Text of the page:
[webkit-dev] An update on new-run-webkit-tests

Dirk Pranke dpranke at chromium.org
Thu Apr 7 12:55:39 PDT 2011

Hi Maciej,

Thanks for clarifying your concerns. I will address them a little
out-of-order, because I think we probably agree on the important
things even if we disagree on the less-important or more theoretical

First, as far as the "future" discoveries go, I agree we should try to
fix as many of the known issues as possible before cutting over. It
may be that many or all of them have already been fixed, as I still
need to verify some of these bugs.

I definitely think the best way forward is to get NRWT bots up and see
how things are working in practice; that way we should have a lot of
data to tell us about the pros and cons of each tool.

That said,

On Thu, Apr 7, 2011 at 4:40 AM, Maciej Stachowiak <mjs at apple.com> wrote:
> If the new test tool causes more failures, or worse yet causes more tests to give unpredictable results, then that makes our testing system worse. The main benefit of new-run-webkit-tests, as I understand it, is that it can run the tests a lot faster. But I don't think it's a good tradeoff to run the tests a lot faster on the buildbot, if the results we get will be less reliable. I'm actually kind of shocked that anyone would consider replacing the test script with one that is known to make our existing tests less reliable.

Ideally, a test harness is stable, consistent, fast, expose as many
bugs as possible, and expose those bugs in a way that is as
reproducible as possible, and we should be shooting for that. But,
just as our code should be bug free but isn't, the test harness may
not be able to be ideal either, at which point, you'll probably
prioritize some aspects of its behavior over others.

For example, ORWT runs the tests in the same order every time in a
single thread, and uses a long timeout. This makes the tests results
very stable and consistent at the cost of potentially hiding some bugs
(tests getting slower but not actually timing out, or tests that
depend on previous tests having run).

NRWT, at least the way we run it by default in Chromium, uses a much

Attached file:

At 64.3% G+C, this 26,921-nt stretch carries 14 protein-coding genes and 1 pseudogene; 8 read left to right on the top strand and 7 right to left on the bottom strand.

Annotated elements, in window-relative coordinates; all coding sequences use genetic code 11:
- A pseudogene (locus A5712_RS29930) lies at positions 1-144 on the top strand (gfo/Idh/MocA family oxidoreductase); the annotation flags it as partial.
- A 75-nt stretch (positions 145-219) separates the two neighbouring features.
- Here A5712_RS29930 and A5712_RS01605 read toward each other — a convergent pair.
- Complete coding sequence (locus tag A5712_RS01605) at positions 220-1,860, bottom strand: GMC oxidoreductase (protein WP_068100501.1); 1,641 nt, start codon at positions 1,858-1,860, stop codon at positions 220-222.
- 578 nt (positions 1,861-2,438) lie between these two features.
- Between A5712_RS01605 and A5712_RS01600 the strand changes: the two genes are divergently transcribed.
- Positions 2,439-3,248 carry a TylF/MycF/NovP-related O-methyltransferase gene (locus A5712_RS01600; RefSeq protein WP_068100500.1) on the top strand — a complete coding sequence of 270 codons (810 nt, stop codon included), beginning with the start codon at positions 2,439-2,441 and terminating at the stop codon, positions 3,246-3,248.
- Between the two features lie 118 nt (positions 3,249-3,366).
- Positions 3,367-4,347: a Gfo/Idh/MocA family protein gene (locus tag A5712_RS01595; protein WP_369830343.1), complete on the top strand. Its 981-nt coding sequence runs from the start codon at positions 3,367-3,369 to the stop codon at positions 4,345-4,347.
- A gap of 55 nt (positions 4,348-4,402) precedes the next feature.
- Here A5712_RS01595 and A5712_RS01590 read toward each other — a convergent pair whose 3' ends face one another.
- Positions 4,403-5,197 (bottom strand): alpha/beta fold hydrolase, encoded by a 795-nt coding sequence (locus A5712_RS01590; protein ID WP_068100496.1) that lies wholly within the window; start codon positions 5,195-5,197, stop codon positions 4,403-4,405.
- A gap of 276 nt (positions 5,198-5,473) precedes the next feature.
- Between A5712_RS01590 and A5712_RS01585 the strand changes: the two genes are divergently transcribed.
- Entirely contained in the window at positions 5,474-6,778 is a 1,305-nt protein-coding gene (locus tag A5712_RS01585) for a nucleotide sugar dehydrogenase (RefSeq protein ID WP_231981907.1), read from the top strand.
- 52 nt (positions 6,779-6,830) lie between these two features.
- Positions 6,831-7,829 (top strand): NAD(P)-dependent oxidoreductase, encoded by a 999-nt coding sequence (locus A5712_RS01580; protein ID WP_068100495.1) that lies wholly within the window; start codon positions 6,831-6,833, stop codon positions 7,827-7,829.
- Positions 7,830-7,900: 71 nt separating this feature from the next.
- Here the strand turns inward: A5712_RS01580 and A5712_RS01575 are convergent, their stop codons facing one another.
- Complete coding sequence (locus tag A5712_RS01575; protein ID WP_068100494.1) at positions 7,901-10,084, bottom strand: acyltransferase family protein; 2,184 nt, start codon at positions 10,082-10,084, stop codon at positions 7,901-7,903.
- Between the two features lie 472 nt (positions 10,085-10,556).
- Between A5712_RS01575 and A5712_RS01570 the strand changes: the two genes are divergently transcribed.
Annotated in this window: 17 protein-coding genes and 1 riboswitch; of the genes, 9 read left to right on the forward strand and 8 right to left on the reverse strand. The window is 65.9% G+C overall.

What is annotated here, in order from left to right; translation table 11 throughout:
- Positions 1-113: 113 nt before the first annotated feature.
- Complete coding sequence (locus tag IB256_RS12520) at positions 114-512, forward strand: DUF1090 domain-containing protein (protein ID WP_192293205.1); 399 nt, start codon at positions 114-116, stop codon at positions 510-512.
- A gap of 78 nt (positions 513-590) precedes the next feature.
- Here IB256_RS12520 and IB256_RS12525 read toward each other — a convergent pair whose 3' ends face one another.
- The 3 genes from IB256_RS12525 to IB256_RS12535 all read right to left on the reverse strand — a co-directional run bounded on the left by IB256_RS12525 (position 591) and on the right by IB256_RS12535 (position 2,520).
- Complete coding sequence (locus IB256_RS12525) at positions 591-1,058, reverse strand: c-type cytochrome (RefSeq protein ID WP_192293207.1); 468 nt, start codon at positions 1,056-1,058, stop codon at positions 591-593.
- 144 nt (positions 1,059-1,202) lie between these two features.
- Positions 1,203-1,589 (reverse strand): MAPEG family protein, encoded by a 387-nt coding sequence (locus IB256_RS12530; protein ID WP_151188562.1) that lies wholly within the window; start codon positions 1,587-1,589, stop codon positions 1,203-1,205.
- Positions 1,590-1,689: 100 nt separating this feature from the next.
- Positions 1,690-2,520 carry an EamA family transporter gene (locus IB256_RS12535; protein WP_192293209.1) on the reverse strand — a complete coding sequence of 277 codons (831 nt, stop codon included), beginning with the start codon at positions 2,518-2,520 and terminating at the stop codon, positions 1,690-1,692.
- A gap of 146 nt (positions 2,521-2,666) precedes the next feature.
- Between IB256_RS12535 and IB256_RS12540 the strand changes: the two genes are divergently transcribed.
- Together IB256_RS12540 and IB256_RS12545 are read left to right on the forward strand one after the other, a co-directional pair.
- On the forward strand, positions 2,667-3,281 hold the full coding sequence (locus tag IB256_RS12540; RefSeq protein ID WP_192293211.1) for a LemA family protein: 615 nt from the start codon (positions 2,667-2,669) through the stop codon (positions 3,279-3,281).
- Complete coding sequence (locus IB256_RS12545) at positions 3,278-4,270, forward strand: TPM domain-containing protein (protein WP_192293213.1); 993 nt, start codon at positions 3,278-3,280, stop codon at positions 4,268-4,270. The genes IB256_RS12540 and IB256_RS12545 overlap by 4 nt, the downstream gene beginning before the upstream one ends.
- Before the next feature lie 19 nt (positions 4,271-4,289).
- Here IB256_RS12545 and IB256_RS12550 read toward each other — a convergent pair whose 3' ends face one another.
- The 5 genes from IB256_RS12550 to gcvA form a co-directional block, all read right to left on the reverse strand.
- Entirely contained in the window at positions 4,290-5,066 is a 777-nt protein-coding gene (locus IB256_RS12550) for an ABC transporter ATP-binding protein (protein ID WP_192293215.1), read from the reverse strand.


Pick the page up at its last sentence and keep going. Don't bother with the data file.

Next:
shorter timeout and of course runs things in parallel. This exposes
those bugs, at the cost of making things appear flakier. We have
attempted to build tooling to help with this, because we generally
value finding more bugs over completely stable test runs. For example,
we have an entirely separate tool called the "flakiness dashboard"
that can help track the behavior of tests over time.

So, your "less reliable" might actually be my "finding more bugs" :)
NRWT has at least a couple of hooks that ORWT does not for helping to
tune to your desired preferences, and we can configure them on a
port-by-port basis.

> I don't really care why tests would turn flaky. It's entirely possible that these are bugs in the tests themselves, or in the code they are testing. That should still be fixed.

Of course. I'm certainly not suggesting that we shouldn't fix bugs.
But, practically speaking, obviously we are okay with some tests
failing, because we list them in Skipped files today. It may be that
some of those tests would pass under NRWT, and we don't know that,
either (because NRWT re-uses the existing Skipped files as-is. At some
point we might want to change this).

You mentioned that the "main benefit" of NRWT is that it is faster,
but another benefit is that you can classify the expected failures
better using NRWT, and detect real changes in the failure. If a test
that used to render pixels incorrectly now actually has a different
render tree, we'll catch that. If it starts crashing, we'll catch
that. ORWT only has "run and expect it to pass" or "Skip and
potentially miss something changing". I think I actually consider this
more useful than the speed improvements.

> Nor do I think that marking tests as flaky in the expectations file means we are not losing test coverage. If a test can randomly pass or fail, and we know that and the tool expects it, we are nonetheless not getting the benefit of learning when the test starts failing.

See above. The data is all there, and it's somewhat a question of what
you want to surface where. We have largely attempted to build tools
that get the best of both worlds. Maybe this is partially a question
of what you would like the main waterfall and consoles to tell you,
and perhaps I do not fully understand how different ports would answer
this question?

-- Dirk

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